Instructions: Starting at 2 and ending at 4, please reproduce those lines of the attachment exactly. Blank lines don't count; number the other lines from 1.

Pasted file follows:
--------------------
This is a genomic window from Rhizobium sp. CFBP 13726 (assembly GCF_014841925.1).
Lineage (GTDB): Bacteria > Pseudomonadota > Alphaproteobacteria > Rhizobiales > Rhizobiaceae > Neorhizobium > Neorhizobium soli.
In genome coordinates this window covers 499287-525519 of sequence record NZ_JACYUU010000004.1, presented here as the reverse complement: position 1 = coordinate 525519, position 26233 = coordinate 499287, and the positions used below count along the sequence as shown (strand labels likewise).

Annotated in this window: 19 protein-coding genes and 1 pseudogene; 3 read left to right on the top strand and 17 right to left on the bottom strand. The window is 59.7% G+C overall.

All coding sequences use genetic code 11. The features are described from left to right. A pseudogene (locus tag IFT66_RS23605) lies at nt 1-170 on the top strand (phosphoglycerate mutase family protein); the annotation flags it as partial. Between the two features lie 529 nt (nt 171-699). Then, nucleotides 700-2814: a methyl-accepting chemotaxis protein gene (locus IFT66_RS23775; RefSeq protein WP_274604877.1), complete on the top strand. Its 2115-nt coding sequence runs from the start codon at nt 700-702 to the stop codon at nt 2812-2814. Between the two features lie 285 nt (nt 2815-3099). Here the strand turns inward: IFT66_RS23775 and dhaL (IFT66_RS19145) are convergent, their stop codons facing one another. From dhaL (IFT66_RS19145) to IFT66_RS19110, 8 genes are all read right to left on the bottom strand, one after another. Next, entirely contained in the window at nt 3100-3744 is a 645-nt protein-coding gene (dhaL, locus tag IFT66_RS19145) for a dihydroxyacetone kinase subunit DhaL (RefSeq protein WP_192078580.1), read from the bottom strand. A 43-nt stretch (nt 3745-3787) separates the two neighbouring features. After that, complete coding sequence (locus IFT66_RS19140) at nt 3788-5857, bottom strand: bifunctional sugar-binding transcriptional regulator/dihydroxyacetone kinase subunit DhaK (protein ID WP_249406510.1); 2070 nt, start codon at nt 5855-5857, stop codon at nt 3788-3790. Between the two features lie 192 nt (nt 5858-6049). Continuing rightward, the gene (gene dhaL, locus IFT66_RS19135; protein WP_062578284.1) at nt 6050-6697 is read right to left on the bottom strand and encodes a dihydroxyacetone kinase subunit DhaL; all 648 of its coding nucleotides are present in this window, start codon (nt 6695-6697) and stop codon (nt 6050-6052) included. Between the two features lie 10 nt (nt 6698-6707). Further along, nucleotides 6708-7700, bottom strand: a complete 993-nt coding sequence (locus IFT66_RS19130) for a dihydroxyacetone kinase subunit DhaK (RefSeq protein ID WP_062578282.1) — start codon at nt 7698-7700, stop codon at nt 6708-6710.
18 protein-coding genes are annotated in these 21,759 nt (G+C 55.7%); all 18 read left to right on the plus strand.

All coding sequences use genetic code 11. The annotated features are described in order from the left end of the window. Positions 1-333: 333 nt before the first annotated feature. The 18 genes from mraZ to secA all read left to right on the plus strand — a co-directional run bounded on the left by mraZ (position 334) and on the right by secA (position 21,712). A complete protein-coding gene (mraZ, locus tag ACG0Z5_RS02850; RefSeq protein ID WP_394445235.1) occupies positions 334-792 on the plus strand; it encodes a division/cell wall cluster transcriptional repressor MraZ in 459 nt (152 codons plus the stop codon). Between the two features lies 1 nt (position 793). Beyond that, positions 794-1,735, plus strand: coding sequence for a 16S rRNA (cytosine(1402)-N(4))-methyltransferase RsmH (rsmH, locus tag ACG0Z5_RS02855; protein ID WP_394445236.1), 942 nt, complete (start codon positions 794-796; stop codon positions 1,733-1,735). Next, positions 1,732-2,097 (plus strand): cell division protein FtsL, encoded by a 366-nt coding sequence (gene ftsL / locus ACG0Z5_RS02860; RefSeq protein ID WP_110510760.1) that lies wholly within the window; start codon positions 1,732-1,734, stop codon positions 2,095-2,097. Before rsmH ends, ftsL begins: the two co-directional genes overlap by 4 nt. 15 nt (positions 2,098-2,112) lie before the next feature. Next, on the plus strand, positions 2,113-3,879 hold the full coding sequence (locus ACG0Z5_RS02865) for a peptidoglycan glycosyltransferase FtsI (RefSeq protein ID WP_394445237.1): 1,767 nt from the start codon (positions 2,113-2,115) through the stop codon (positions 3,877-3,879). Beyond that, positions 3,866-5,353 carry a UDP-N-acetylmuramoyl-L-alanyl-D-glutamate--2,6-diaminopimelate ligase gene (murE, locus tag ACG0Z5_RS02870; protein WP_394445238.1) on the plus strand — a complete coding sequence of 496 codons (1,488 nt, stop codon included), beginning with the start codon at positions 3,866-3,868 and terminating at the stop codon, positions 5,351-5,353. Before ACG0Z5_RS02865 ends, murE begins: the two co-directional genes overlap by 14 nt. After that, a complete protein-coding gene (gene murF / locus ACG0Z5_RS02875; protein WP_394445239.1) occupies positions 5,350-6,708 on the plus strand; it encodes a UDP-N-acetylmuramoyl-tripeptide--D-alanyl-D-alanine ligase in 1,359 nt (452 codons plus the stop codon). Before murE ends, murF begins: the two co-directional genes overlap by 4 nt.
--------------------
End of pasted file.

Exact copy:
Lineage (GTDB): Bacteria > Pseudomonadota > Alphaproteobacteria > Rhizobiales > Rhizobiaceae > Neorhizobium > Neorhizobium soli.
In genome coordinates this window covers 499287-525519 of sequence record NZ_JACYUU010000004.1, presented here as the reverse complement: position 1 = coordinate 525519, position 26233 = coordinate 499287, and the positions used below count along the sequence as shown (strand labels likewise).

Annotated in this window: 19 protein-coding genes and 1 pseudogene; 3 read left to right on the top strand and 17 right to left on the bottom strand. The window is 59.7% G+C overall.